1. Checks: Perhaps the most common example of a negotiable instrument in business and finance is a check. A check is a written order to a bank to pay a specified amount from the account of the person or entity who has drawn the check (the drawer) to another person or entity (the payee). This also extends to cashier’s checks and bank drafts.2. Promissory Notes: A promissory note is a financial instrument that contains a written promise by the issuer or maker to pay a specific amount to a particular person or bearer. It is often used in finance for loans, personal debt, and other types of credit. 3. Bill of Exchange: Also known as a draft, a bill of exchange is a binding agreement by one party to pay a fixed amount of cash to another party at a predetermined future date or on demand. These are often used in international trade and can be sold to a third party, which is often a financial institution that will advance funds to the holder of the draft for a fee.

Frequently Asked Questions(FAQ)

What is a negotiable instrument?

A negotiable instrument is a document that guarantees the payment of a specific amount of money, either on demand or at a set time, with the payer named on the document.

What are some examples of negotiable instruments?

Examples of negotiable instruments include checks, promissory notes, bills of exchange, banknotes, and drafts.

What makes a document a ‘negotiable instrument’?

For a document to qualify as a negotiable instrument, it must meet certain requirements like being freely transferable, and the document must specify a certain amount of money payable unconditionally.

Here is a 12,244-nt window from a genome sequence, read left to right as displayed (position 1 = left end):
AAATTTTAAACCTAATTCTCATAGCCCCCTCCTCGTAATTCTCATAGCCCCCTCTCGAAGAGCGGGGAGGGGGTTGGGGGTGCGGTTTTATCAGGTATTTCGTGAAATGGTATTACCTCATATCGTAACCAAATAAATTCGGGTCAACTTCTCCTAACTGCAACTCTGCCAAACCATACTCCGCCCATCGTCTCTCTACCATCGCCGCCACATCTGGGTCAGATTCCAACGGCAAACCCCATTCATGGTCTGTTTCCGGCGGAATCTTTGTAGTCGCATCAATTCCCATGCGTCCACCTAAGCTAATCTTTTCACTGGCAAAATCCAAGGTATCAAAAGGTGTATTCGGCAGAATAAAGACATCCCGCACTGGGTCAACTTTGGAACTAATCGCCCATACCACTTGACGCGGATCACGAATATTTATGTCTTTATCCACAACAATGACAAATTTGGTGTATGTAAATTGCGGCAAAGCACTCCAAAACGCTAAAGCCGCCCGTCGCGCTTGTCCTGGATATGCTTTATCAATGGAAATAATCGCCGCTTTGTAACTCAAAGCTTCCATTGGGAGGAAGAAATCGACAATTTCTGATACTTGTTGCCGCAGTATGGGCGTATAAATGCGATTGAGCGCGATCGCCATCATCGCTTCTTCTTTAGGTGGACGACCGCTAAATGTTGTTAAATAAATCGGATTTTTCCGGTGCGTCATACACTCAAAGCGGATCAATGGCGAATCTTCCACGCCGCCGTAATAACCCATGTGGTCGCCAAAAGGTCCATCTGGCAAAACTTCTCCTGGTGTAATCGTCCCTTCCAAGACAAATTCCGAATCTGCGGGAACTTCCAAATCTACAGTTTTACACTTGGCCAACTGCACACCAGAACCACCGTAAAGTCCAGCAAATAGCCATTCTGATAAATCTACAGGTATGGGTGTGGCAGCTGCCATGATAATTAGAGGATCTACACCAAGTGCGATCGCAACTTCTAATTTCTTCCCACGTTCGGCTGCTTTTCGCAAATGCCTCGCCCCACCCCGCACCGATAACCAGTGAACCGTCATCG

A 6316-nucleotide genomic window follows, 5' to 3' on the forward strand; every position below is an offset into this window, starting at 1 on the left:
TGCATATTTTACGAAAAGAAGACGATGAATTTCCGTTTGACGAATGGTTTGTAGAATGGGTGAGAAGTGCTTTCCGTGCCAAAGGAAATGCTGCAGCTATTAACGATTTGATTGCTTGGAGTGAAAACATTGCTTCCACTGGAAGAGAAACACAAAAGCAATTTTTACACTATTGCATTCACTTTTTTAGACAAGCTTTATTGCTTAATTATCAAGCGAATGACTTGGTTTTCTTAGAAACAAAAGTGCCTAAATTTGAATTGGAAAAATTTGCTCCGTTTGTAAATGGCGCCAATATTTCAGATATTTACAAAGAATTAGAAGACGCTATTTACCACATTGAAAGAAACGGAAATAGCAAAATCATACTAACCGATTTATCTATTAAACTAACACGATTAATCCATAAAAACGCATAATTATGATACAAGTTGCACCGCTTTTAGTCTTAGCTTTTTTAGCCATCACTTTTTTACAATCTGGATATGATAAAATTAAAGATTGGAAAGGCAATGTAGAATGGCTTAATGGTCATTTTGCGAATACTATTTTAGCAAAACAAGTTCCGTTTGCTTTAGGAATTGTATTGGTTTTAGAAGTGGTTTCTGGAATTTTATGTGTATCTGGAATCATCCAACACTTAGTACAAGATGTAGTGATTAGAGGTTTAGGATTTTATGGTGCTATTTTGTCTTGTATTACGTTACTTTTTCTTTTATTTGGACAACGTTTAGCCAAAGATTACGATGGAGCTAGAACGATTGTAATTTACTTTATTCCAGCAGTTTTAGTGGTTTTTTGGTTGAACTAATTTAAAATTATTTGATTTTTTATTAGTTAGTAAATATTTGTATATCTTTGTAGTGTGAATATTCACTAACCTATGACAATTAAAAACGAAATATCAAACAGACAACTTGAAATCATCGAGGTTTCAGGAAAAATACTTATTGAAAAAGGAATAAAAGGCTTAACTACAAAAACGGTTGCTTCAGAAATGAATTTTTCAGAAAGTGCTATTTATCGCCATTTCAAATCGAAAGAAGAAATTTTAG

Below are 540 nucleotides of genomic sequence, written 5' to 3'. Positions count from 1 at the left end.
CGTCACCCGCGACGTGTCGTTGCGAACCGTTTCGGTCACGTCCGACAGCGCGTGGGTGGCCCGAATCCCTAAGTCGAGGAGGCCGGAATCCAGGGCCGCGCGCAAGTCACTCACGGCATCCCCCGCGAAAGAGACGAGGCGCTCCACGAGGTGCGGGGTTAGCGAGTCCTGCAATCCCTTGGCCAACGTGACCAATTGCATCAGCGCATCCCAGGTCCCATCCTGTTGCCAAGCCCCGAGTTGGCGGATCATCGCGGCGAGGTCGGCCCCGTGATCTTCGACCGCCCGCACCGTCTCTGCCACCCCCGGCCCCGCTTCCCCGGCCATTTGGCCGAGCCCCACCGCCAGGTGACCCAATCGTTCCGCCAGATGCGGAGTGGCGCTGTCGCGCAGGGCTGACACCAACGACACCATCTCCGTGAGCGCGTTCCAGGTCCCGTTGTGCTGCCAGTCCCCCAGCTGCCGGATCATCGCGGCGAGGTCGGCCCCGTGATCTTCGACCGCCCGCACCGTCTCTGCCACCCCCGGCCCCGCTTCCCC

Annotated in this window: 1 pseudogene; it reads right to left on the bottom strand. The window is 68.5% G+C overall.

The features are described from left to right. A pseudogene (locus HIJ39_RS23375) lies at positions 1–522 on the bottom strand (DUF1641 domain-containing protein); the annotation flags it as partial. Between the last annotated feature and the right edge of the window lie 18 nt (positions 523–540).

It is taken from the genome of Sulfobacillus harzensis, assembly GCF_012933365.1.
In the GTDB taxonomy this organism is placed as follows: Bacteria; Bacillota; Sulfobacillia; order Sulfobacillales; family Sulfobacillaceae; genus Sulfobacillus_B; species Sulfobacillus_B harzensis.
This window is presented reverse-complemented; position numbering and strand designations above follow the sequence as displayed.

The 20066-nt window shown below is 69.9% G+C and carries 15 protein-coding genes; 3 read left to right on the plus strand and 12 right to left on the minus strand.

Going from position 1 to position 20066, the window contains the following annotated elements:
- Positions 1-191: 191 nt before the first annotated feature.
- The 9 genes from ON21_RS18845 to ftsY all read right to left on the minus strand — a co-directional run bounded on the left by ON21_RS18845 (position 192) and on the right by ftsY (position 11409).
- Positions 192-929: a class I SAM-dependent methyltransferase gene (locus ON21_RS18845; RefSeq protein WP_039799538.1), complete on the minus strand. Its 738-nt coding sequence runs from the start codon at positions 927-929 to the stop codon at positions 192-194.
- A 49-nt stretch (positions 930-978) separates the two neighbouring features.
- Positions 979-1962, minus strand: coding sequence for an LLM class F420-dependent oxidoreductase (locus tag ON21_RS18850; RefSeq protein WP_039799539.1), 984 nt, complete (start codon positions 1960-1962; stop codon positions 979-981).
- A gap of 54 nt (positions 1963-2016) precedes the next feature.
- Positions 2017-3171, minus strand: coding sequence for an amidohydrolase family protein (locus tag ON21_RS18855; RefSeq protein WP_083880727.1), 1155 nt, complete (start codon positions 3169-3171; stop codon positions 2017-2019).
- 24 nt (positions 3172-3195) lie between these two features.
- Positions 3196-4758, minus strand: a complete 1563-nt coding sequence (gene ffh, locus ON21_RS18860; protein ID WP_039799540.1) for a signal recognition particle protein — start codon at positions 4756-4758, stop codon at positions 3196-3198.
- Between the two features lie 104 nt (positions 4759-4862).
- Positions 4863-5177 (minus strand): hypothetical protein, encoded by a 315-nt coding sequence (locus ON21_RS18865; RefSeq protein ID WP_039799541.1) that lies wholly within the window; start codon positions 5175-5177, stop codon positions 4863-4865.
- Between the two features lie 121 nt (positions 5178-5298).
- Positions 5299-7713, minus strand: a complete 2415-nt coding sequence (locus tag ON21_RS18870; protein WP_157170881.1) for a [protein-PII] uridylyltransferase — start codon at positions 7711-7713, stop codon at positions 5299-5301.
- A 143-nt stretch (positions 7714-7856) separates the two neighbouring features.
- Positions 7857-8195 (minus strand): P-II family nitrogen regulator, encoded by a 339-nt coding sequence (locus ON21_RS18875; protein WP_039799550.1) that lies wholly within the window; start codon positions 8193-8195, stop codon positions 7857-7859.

Can a negotiable instrument be transferred?

Yes, a notable aspect of negotiable instruments lies in their transferability. This means that the instrument can be transferred from one person to another by delivery or endorsement and delivery.

What happens when a negotiable instrument is endorsed?

When a negotiable instrument is endorsed, the person endorsing it guarantees that the payer will pay the specified amount on the document, or the endorser will be responsible for payment.

What is the difference between an order instrument and a bearer instrument?

An order instrument is payable to the person named on the instrument or to any person to whom it’s been endorsed. A bearer instrument is payable to anyone who presents the document for payment.

Is a credit card a negotiable instrument?

No, credit cards are not negotiable instruments because they do not promise to pay a certain amount of money. Instead, they represent a revolving credit arrangement.

What legal rules govern negotiable instruments?

In many jurisdictions, negotiable instruments are governed by the law of negotiable instruments, a branch of commercial law. In others, they are covered by the Uniform Commercial Code (UCC).

What is the advantage of using negotiable instruments?

Negotiable instruments provide a reliable way to make payments or transfer funds, especially over distances where cash payments would be inconvenient or risky. They can be easily transferred and provide a written record of the transaction.

Can a negotiable instrument be cancelled?

While a payment on a negotiable instrument can be stopped under certain circumstances, cancelling a negotiable instrument can be more complex and often requires an agreement between the parties involved.

Related Finance Terms